The Perseids are one of the most prolific and best-known of the meteor showers and can be seen in late July and through August each year, with the maximum activity on or around 12/13 August. One advantage of the Perseids shower is that it happens in the warmer weather of Summer, which makes it ideal for anyone interested in seeing their first meteor. You can see a meteor at any time of year but, for a day or so around the date of maximum, there may be a ten times better chance of seeing one.
Because of the effect of perspective, meteors in a shower appear to come from a particular area of the sky. We call this area the radiant. The Perseid radiant is in the constellation of Perseus, just below the familiar ‘W’ of the constellation of Cassiopeia. In August this can be seen reasonably high in the north-eastern sky later in the evening.
Diagram showing radiant for the 12th
The best direction to look for Perseids some say, is generally in the direction of the Square of Pegasus or the Plough (or Big Dipper) however, meteors appear randomly all over the sky so there really isn’t a particular direction you need to be looking in. Just look up and try to fill your gaze with sky. A dark location away from lights will help. This year there is the absence of a bright moon, so seeing meteors will be more easy, but it all depends on your local conditions – if it is very hazy and there is light pollution you may have a better chance to see meteors overhead than lower down. Lets hope the skies are clear and the clouds stay away.
Some meteoroids originate from material ejected by comets as they pass through the inner solar system. The Perseids were the first meteor shower to be connected with a comet when astronomer Giovanni Schiaparelli noted the similarity between their orbit and that of Comet Swift-Tuttle which was observed in 1862. Swift-Tuttle orbits the Sun about every 135 years. Its last perihelion (the point where it is closest to the Sun) was in 1992 and the next is in 2126. The debris trail is thickest nearer the comet, so the Perseids were highly active in the early 1990s with several hundred meteors per hour at the annual maximum. As the Earth crosses Swift-Tuttle’s orbit it sweeps up some of the debris released by the comet on previous orbits. This burns up in the atmosphere as a meteor, but the particles in the Perseids are much too small to reach the ground as a meteorite.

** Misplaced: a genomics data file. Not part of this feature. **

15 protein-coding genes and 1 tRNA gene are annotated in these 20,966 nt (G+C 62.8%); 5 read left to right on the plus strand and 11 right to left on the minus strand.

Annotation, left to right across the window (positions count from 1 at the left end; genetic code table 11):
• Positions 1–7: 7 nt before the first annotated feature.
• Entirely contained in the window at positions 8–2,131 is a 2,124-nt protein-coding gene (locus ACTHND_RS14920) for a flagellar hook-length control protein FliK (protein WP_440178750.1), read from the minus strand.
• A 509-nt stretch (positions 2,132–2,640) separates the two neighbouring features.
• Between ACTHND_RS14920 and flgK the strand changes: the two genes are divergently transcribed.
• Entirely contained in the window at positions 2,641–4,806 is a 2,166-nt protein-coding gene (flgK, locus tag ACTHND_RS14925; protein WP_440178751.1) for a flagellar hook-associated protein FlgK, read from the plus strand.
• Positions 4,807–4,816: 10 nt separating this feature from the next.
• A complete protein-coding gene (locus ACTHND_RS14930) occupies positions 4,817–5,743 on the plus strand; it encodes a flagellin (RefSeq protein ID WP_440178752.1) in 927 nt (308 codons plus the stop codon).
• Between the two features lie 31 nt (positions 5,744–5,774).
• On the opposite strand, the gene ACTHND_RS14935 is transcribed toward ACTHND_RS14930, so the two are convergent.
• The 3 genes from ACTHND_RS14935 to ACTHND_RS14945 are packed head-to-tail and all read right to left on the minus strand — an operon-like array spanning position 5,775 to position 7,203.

Even in quiet years the Perseid rate can exceed 100 meteors per hour at maximum, as seen from a dark site and with the radiant high in the sky. The rate tends to be highest towards dawn when the observer is on the side of the Earth moving directly into the trail of comet debris. Perseid meteors tend to be brighter than most, so the shower is ideal for anyone wishing to see their first ‘shooting star’. An observer watching the early morning skies will almost certainly see several over a period of, say, 30 minutes.
The density of the trail does vary so the number of meteors can change in a matter of hours. For that reason it is always worth watching a few days or week or so either side of maximum. It also pays to treat predicted rates with caution because they refer to ideal conditions; a hazy summer evening with light pollution can obscure the fainter meteors and dramatically reduce the numbers you will see. Fortunately the Perseids tend to have quite a lot of bright meteors so there is still a very good chance of seeing some this year.
Picture of Perseid meteor